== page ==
Top 5 ocean plastic polluters

Top 5 ocean plastic polluters

Ocean plastic pollution has become so widespread that it’s been found at the deepest point in the ocean - the bottom of the Mariana trench. Whilst discovering new marine species at the oceans lowest depths, scientists found pieces of plastic bags that had wound up there too! 


What’s more, 8 million tonnes of plastic is dumped into the ocean each year, that’s the equivalent of one rubbish truck, weighing five tonnes, emptying into the ocean every minute.


These shocking findings highlight how far plastic has touched every part of the planet's oceans, and it has come with consequences. It’s estimated that plastic has been found in 90% of all seabirds and in all sea turtle species threatening significant harm to marine life.


With so much consumption of plastic happening every day, particularly single use plastic, combined with poor recycling facilities, it’s created a scary reality of plastic waste and its impact. A reality that sometimes makes it overwhelming to have any idea of how to reduce our own impact. 


We’ve found the top five most common ocean plastic polluters to see where some of this huge amounts of waste is coming from:





It isn’t too surprising that plastic bags feature in this list but unfortunately when ending up in the ocean, they’re very dangerous for marine life, particularly turtles that can become entangled, stuck in them or mistake them for food causing real risk to their survival.



Plastic bottles are everywhere in daily life and are now everywhere in our oceans. From drinking water to washing up liquid to shampoo & conditioner bottles our homes are filled with them. The scariest part is that each bottle takes up to 450 years to fully break down and in that time also harms marine life who mistakenly consume them. An easy, sustainable solution to this plastic waste in your bathroom is available with Bower collective’s sustainable hair care refills and lifetime dispensers that can be refilled and reused over and over again.



Plastic straws aren’t biodegradable and are very difficult to recycle. We’ve seen some big corporations start to ban the use of plastic straws and swap for sustainable alternatives but still 500m straws are being used every single day!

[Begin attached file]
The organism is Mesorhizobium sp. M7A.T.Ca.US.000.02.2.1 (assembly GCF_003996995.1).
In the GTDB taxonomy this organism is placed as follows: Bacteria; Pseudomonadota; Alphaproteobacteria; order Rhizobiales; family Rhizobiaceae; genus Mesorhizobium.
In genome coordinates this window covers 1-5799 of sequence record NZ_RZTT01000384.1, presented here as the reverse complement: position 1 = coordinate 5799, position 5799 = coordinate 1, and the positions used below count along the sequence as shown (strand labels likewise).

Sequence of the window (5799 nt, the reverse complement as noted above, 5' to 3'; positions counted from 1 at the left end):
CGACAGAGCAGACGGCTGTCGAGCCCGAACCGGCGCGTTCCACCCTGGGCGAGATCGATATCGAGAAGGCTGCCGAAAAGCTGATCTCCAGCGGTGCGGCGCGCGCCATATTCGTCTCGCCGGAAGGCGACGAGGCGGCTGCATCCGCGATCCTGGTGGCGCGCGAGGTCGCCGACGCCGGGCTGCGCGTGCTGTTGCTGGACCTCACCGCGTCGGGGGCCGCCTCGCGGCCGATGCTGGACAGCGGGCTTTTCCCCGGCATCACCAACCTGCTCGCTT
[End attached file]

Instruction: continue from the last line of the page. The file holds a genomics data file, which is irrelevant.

Food wrappers and containers are thrown away at a huge scale from consuming food, drink and home care items. Like other plastics, they are often difficult to recycle and is why we see so many washed up on our beaches.



Awareness around the harm fishing ropes have on the planet’s oceans is growing and is one of the number one contributors to plastic waste. Every time these ropes are used for fishing, huge amounts of microplastic is released into the ocean. It’s reported that with more than 4,500 active fishing vessels in the UK, anything between 326 million to 17 billion microplastic pieces is estimated to be entering the ocean annually from the UK.


Its evident plastic pollution is a real problem to the health of the planet’s oceans and marine life’s survival. Understanding where some of this plastic comes from in everyday life can highlight ways to cut down impact by exploring reuse alternatives. Reusing items over recycling reduces the risk of waste in circulation that could end up in the planet’s oceans. 


Bower Collective's mission is to eliminate single use plastic waste from the home to help create a more sustainable life and planet. On their journey so far, Bower collective have saved over 35,000 tonnes of plastic waste with an innovative reusable packaging system and guaranteed recycling promise. Check out some of the most popular products to start your journey to a sustainable home.



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